REMINISCING DHAKA'S LEGACY | The Daily Star
12:00 AM, May 08, 2015 / LAST MODIFIED: 11:33 AM, May 17, 2015

REMINISCING DHAKA'S LEGACY

Dhaka once called “Bahanno Bazaar Tippanno Gali” (the city of 52 bazaars and 53 alleys) with a few thousand people, is now one of the fastest growing megacities of the world with a population of more than 18 million.

The rapid development of this city depends on the Dhaka City Corporation. Bifurcated into Dhaka North and South City Corporation in 2011, this body of local government headed by the elected Mayors, has been responsible for ensuring a better life of millions of Dhakaites.

 In 17th century, French traveller Francois Barnier visited Dhaka and termed it as one of the largest and wealthiest cities in the world. At that time Mughal rulers called Subadar used to govern the city from their palaces on the banks of Buriganga.

In 1793 when British rulers took complete control of Dhaka followed by the demise of the Mughal Empire, it was reduced to a small town and gained its anglicised name Dacca. Most of the city was abandoned. 

To revive the city, the then colonial rulers established a committee called “Committee for Improvement of Dacca”. Dacca Municipality was formed in August 1, 1864 covering an area of some 20.72 square kilometres with a population of some 52,000. 

During the British rule, much of Dhaka's glory was shifted to Kolkata, the then provincial capital of British India. In 1905, Dhaka regained some of its lost glory as it was declared the capital of the newly formed province East Bengal and Assam.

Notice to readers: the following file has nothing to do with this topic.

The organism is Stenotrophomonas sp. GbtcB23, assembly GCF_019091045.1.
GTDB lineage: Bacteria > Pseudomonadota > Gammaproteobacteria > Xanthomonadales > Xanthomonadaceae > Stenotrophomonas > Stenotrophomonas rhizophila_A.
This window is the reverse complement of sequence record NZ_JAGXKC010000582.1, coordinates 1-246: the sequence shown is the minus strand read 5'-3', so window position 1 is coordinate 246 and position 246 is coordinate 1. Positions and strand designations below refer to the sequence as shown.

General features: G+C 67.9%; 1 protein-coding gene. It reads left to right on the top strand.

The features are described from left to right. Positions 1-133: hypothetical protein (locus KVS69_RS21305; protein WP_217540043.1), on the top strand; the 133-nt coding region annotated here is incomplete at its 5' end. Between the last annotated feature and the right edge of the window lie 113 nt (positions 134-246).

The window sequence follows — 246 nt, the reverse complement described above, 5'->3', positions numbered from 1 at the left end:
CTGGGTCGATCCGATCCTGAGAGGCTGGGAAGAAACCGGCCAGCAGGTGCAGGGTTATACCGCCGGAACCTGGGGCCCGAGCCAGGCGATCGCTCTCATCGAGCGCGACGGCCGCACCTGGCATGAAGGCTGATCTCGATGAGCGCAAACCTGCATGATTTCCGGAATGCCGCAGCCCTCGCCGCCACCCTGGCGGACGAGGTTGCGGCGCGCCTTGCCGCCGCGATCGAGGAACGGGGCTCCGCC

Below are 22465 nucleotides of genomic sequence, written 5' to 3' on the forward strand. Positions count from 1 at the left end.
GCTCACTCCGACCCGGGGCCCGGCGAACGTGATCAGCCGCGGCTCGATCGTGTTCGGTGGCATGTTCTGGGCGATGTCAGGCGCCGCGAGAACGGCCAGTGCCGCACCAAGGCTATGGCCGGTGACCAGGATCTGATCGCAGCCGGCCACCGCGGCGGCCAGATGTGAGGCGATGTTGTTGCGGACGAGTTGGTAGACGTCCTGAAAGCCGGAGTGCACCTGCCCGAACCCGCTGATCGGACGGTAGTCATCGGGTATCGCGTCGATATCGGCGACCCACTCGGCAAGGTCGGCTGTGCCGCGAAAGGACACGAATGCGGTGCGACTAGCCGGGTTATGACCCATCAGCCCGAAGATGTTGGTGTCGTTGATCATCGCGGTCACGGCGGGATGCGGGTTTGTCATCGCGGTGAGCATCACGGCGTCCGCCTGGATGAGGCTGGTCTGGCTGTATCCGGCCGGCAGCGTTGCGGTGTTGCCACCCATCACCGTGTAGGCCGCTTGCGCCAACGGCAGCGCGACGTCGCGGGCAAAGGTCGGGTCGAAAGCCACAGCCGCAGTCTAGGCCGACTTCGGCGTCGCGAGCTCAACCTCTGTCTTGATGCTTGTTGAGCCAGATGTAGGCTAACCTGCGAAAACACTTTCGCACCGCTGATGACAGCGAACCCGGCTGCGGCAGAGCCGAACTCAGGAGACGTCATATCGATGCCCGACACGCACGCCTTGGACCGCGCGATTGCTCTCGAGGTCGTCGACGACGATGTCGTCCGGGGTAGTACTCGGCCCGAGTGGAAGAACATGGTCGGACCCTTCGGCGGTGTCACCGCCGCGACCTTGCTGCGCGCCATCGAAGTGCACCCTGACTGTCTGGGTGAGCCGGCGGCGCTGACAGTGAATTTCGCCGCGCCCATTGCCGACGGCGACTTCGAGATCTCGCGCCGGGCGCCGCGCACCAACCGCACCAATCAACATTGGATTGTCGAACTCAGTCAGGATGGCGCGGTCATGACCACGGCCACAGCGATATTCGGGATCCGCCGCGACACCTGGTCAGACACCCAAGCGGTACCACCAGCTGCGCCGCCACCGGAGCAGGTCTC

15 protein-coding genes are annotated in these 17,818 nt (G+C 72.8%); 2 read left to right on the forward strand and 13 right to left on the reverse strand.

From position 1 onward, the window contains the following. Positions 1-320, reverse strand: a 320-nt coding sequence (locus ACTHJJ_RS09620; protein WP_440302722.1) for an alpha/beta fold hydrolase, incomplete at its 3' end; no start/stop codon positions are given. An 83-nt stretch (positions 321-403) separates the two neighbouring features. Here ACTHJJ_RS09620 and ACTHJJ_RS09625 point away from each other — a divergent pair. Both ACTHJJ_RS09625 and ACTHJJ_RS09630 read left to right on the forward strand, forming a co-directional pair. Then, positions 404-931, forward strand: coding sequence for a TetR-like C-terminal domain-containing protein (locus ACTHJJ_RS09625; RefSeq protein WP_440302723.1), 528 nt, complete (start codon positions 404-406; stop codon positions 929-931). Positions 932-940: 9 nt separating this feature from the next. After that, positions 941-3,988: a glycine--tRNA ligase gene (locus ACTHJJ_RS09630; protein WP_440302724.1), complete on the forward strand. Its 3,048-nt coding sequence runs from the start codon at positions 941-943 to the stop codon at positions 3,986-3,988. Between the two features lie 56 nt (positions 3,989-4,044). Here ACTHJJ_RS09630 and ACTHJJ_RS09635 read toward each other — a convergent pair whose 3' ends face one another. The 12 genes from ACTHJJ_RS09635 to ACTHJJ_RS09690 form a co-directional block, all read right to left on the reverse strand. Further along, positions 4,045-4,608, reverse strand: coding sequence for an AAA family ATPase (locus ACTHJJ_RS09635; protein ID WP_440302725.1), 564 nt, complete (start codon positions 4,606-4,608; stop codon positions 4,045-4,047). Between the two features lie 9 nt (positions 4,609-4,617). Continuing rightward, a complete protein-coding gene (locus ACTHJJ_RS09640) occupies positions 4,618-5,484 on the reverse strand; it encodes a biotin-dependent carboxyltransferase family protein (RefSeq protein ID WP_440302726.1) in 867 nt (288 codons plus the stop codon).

Dhaka's Nawab family contributed a lot to develop the city's infrastructure by donating land to establish universities, hospitals, gardens and public buildings. After the Bengal Partition, Dhaka again lost the status of capital city and development lost its pace.

Throughout Pakistani rule, Dhaka remained as a municipality but the city expanded considerably both in size and population. After the liberation of Bangladesh in 1971, due to growing importance, the necessity to establish a broader framework to run the city became more obvious.

In 1983, the new form of city administration called City Corporation was created to govern Dhaka. By 1983, Dhaka's population reached 3,440,147 and it covered an area of 400 square kilometres. The city was divided into 75 wards headed by commissioners. Female representation in the city administration was also ensured by creating reserved seats for women commissioners.

The current version of Dhaka's administrative framework appeared when the act of 1983 was amended and Dhaka City Corporation Act 1993 was promulgated. According to the act, the Mayor and commissioners of the city corporation would be elected directly by the voters of the city. The first election under the law was held in 1994 and Mohammad Hanif became the first elected Mayor of Dhaka.

Recently, both of these city corporations have got new mayors to govern this city of millions. They have received the historic responsibility to govern such a city of heritage and rich culture.  It is upto them to uphold this immense responsibility with honesty and dedication.

Sources:
1.    Banglapedia article on Dhaka City Corporation
2.    Smriti Bismritir Nagari Dhaka by Muntasir Mamun
3.    From Jahangirnagar to Dhaka by Faruque Hasan 

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